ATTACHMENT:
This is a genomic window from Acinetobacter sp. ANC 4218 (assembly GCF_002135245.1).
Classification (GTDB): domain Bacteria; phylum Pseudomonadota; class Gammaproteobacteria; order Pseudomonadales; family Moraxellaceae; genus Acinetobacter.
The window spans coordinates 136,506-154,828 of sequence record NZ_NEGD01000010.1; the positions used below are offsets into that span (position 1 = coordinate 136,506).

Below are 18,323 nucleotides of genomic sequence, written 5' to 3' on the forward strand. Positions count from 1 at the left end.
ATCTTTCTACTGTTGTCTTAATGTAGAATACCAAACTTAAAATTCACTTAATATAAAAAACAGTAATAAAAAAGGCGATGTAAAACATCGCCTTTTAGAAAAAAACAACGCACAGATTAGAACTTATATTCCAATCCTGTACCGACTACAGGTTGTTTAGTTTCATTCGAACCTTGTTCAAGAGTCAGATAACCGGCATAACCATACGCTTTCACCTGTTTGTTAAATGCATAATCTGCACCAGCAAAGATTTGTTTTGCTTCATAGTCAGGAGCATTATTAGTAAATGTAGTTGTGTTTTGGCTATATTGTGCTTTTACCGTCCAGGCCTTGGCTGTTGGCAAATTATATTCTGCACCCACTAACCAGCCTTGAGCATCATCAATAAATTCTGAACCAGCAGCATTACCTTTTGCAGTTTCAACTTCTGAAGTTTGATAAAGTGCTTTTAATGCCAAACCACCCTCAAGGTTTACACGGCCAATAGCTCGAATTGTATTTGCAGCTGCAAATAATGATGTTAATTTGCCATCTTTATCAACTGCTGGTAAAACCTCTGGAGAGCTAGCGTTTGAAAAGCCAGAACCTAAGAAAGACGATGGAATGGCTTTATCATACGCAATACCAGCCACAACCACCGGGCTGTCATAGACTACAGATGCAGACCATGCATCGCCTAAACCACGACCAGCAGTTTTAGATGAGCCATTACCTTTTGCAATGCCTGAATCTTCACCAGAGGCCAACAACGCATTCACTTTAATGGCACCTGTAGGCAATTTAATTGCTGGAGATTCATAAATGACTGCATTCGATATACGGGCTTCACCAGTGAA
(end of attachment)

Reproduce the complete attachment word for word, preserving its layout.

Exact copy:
This is a genomic window from Acinetobacter sp. ANC 4218 (assembly GCF_002135245.1).
Classification (GTDB): domain Bacteria; phylum Pseudomonadota; class Gammaproteobacteria; order Pseudomonadales; family Moraxellaceae; genus Acinetobacter.
The window spans coordinates 136,506-154,828 of sequence record NZ_NEGD01000010.1; the positions used below are offsets into that span (position 1 = coordinate 136,506).

Below are 18,323 nucleotides of genomic sequence, written 5' to 3' on the forward strand. Positions count from 1 at the left end.
ATCTTTCTACTGTTGTCTTAATGTAGAATACCAAACTTAAAATTCACTTAATATAAAAAACAGTAATAAAAAAGGCGATGTAAAACATCGCCTTTTAGAAAAAAACAACGCACAGATTAGAACTTATATTCCAATCCTGTACCGACTACAGGTTGTTTAGTTTCATTCGAACCTTGTTCAAGAGTCAGATAACCGGCATAACCATACGCTTTCACCTGTTTGTTAAATGCATAATCTGCACCAGCAAAGATTTGTTTTGCTTCATAGTCAGGAGCATTATTAGTAAATGTAGTTGTGTTTTGGCTATATTGTGCTTTTACCGTCCAGGCCTTGGCTGTTGGCAAATTATATTCTGCACCCACTAACCAGCCTTGAGCATCATCAATAAATTCTGAACCAGCAGCATTACCTTTTGCAGTTTCAACTTCTGAAGTTTGATAAAGTGCTTTTAATGCCAAACCACCCTCAAGGTTTACACGGCCAATAGCTCGAATTGTATTTGCAGCTGCAAATAATGATGTTAATTTGCCATCTTTATCAACTGCTGGTAAAACCTCTGGAGAGCTAGCGTTTGAAAAGCCAGAACCTAAGAAAGACGATGGAATGGCTTTATCATACGCAATACCAGCCACAACCACCGGGCTGTCATAGACTACAGATGCAGACCATGCATCGCCTAAACCACGACCAGCAGTTTTAGATGAGCCATTACCTTTTGCAATGCCTGAATCTTCACCAGAGGCCAACAACGCATTCACTTTAATGGCACCTGTAGGCAATTTAATTGCTGGAGATTCATAAATGACTGCATTCGATATACGGGCTTCACCAGTGAA